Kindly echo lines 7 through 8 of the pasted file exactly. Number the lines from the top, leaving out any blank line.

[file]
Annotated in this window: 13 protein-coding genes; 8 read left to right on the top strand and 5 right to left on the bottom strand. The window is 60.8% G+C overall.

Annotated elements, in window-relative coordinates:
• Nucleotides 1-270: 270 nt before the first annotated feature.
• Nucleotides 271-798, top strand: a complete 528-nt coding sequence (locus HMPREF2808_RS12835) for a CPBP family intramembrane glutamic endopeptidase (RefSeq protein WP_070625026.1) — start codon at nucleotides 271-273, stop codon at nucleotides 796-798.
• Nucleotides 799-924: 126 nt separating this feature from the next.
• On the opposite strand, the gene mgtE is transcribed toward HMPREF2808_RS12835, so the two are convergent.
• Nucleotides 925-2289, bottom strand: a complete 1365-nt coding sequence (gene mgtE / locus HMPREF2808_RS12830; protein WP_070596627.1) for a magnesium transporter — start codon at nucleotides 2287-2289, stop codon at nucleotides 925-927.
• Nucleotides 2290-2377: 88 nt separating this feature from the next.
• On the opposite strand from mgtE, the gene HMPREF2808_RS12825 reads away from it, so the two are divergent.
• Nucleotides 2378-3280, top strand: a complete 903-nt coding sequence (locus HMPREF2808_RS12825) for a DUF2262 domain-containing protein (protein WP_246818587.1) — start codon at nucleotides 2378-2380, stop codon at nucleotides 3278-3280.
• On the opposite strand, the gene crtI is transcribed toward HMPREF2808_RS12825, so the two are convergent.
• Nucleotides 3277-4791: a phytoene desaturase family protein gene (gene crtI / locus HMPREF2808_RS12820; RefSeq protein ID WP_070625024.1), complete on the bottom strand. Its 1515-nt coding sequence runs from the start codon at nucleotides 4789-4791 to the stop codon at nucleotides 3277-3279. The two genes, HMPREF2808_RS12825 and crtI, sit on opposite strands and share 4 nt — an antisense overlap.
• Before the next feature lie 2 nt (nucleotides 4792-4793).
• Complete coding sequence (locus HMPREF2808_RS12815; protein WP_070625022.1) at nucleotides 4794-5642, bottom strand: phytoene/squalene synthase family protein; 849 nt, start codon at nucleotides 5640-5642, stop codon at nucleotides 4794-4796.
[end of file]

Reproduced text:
• Nucleotides 925-2289, bottom strand: a complete 1365-nt coding sequence (gene mgtE / locus HMPREF2808_RS12830; protein WP_070596627.1) for a magnesium transporter — start codon at nucleotides 2287-2289, stop codon at nucleotides 925-927.
• Nucleotides 2290-2377: 88 nt separating this feature from the next.